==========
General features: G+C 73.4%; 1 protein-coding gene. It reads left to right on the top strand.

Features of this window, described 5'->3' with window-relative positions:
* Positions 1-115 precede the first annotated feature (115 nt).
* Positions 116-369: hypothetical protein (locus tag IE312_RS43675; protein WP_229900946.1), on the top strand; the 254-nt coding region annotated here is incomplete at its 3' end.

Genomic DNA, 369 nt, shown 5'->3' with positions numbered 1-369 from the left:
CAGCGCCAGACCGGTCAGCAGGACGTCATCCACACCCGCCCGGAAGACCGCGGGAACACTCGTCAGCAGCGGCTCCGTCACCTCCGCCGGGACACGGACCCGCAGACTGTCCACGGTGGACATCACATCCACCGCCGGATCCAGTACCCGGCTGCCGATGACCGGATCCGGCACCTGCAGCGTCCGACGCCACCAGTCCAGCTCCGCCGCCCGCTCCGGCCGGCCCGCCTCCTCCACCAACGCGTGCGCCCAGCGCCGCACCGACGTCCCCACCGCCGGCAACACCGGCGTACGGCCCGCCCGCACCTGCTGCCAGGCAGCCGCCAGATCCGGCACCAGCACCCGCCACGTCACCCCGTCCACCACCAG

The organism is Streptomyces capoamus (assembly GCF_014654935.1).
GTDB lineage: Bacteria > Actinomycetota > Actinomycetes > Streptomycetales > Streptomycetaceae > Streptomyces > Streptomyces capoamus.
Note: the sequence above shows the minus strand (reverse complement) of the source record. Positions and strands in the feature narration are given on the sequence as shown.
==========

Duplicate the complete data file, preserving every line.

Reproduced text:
General features: G+C 73.4%; 1 protein-coding gene. It reads left to right on the top strand.

Features of this window, described 5'->3' with window-relative positions:
* Positions 1-115 precede the first annotated feature (115 nt).
* Positions 116-369: hypothetical protein (locus tag IE312_RS43675; protein WP_229900946.1), on the top strand; the 254-nt coding region annotated here is incomplete at its 3' end.

Genomic DNA, 369 nt, shown 5'->3' with positions numbered 1-369 from the left:
CAGCGCCAGACCGGTCAGCAGGACGTCATCCACACCCGCCCGGAAGACCGCGGGAACACTCGTCAGCAGCGGCTCCGTCACCTCCGCCGGGACACGGACCCGCAGACTGTCCACGGTGGACATCACATCCACCGCCGGATCCAGTACCCGGCTGCCGATGACCGGATCCGGCACCTGCAGCGTCCGACGCCACCAGTCCAGCTCCGCCGCCCGCTCCGGCCGGCCCGCCTCCTCCACCAACGCGTGCGCCCAGCGCCGCACCGACGTCCCCACCGCCGGCAACACCGGCGTACGGCCCGCCCGCACCTGCTGCCAGGCAGCCGCCAGATCCGGCACCAGCACCCGCCACGTCACCCCGTCCACCACCAG

The organism is Streptomyces capoamus (assembly GCF_014654935.1).
GTDB lineage: Bacteria > Actinomycetota > Actinomycetes > Streptomycetales > Streptomycetaceae > Streptomyces > Streptomyces capoamus.
Note: the sequence above shows the minus strand (reverse complement) of the source record. Positions and strands in the feature narration are given on the sequence as shown.